By Adam Chambers

Much came into the clay that was not intended:
the round bottom and the quivering lip;
the hollowness of years

spent apart and wasted on paintbrushes; the
indelible kiln-fired fingerprints around the neck and
the sides which bulged outwards, but which

were still very beautiful.

Much layered the vase that was unforeseeable:
a picture of a bluebird trapped in mid-song
its black beak frozen

in the fixity of eternal about-to-be; a leaf falling
ceaselessly from a wet branch anticipating
the sound of its impact which

will be very beautiful.

But much entered once more into that breach:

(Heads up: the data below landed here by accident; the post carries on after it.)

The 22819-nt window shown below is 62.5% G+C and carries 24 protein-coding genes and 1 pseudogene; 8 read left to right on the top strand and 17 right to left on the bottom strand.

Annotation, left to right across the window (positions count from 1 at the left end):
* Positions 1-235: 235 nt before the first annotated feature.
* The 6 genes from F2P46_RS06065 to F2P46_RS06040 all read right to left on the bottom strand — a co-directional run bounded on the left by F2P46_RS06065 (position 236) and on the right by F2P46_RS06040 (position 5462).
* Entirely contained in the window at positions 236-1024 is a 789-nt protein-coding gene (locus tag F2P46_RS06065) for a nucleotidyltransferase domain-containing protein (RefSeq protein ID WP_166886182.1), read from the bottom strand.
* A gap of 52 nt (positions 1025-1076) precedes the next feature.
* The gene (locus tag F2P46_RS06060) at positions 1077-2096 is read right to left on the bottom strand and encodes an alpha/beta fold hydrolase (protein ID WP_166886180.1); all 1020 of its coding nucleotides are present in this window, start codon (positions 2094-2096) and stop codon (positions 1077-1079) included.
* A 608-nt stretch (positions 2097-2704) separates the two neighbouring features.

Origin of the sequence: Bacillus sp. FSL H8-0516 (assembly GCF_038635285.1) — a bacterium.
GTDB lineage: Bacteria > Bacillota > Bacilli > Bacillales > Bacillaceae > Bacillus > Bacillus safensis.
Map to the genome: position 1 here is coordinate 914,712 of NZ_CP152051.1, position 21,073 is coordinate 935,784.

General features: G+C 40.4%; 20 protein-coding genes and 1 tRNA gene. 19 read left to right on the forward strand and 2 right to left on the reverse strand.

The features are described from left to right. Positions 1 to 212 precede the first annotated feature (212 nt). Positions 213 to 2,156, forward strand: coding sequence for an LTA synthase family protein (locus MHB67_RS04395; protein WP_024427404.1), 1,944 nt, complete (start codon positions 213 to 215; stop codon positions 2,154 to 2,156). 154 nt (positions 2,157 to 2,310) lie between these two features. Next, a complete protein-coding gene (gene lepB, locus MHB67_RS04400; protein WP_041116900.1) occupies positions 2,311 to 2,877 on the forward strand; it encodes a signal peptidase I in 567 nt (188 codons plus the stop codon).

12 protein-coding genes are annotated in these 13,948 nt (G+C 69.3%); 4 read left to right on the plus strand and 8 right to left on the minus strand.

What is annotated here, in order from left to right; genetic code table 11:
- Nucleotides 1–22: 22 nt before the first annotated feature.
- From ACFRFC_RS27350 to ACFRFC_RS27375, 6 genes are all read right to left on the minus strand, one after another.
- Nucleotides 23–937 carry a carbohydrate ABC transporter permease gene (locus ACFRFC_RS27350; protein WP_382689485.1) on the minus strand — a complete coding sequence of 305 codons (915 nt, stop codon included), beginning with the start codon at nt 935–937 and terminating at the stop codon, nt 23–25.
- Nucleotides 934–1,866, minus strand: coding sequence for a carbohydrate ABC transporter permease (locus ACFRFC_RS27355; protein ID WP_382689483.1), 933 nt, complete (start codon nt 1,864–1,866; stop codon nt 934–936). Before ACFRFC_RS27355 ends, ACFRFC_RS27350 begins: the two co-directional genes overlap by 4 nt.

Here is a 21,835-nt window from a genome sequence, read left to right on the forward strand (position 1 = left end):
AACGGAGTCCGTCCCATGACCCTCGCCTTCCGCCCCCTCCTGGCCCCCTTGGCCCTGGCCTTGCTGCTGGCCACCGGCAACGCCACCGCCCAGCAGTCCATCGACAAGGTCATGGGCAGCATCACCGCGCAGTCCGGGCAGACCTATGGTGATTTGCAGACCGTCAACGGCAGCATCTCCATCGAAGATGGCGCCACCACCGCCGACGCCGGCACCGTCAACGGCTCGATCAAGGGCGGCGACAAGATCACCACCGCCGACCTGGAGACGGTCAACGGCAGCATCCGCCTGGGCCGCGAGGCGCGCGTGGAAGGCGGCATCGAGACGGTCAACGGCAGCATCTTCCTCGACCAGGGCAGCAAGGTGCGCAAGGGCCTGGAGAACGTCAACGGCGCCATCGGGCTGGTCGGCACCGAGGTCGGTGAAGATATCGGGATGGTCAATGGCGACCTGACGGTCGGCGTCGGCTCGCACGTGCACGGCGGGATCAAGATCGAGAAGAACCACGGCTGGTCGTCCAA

daffodils which were much prettier than roses;
marbles that were painted

like glass eyes, and slips of folded paper with
words on them which are silent and have been
said billions of times before, but which

are still very beautiful.
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About Adam Chambers

Adam Chambers lives in southern Maryland, but is currently in northeast Ohio, enrolled in the creative writing program at Oberlin College. He's had several pieces in his school's literary magazine, the Plum Creek Review, but otherwise has not been published previously. In 2010, he received the William Battrick Poetry Fellowship.

One Comment

  1. Posted October 2011 at 7:58 pm | Permalink

    A most interesting and surprising poem! Many congratulations!
    Next: a chapbook? This may be the time for you to focus on such an idea, which I would not recommend to just anyone.

    A big hug,


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